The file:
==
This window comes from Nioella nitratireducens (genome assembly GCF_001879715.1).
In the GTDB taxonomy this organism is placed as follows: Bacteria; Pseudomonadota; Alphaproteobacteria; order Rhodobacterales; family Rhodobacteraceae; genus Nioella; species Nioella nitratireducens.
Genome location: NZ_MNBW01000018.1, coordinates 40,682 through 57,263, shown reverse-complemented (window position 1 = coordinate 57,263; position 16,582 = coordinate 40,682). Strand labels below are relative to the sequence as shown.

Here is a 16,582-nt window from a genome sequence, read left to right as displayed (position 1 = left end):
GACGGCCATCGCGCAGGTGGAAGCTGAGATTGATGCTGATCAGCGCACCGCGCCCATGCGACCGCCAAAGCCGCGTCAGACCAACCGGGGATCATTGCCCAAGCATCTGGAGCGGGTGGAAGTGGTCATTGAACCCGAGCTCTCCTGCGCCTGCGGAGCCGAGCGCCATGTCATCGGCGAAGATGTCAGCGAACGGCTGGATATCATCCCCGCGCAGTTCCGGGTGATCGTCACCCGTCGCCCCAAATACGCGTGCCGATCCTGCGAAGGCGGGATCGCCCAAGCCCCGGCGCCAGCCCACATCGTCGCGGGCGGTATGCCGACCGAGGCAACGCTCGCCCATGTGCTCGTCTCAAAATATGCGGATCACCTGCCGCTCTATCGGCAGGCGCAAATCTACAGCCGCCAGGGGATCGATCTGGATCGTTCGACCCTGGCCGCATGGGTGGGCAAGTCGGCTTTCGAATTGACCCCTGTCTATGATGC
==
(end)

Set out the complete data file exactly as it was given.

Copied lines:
This window comes from Nioella nitratireducens (genome assembly GCF_001879715.1).
In the GTDB taxonomy this organism is placed as follows: Bacteria; Pseudomonadota; Alphaproteobacteria; order Rhodobacterales; family Rhodobacteraceae; genus Nioella; species Nioella nitratireducens.
Genome location: NZ_MNBW01000018.1, coordinates 40,682 through 57,263, shown reverse-complemented (window position 1 = coordinate 57,263; position 16,582 = coordinate 40,682). Strand labels below are relative to the sequence as shown.

Here is a 16,582-nt window from a genome sequence, read left to right as displayed (position 1 = left end):
GACGGCCATCGCGCAGGTGGAAGCTGAGATTGATGCTGATCAGCGCACCGCGCCCATGCGACCGCCAAAGCCGCGTCAGACCAACCGGGGATCATTGCCCAAGCATCTGGAGCGGGTGGAAGTGGTCATTGAACCCGAGCTCTCCTGCGCCTGCGGAGCCGAGCGCCATGTCATCGGCGAAGATGTCAGCGAACGGCTGGATATCATCCCCGCGCAGTTCCGGGTGATCGTCACCCGTCGCCCCAAATACGCGTGCCGATCCTGCGAAGGCGGGATCGCCCAAGCCCCGGCGCCAGCCCACATCGTCGCGGGCGGTATGCCGACCGAGGCAACGCTCGCCCATGTGCTCGTCTCAAAATATGCGGATCACCTGCCGCTCTATCGGCAGGCGCAAATCTACAGCCGCCAGGGGATCGATCTGGATCGTTCGACCCTGGCCGCATGGGTGGGCAAGTCGGCTTTCGAATTGACCCCTGTCTATGATGC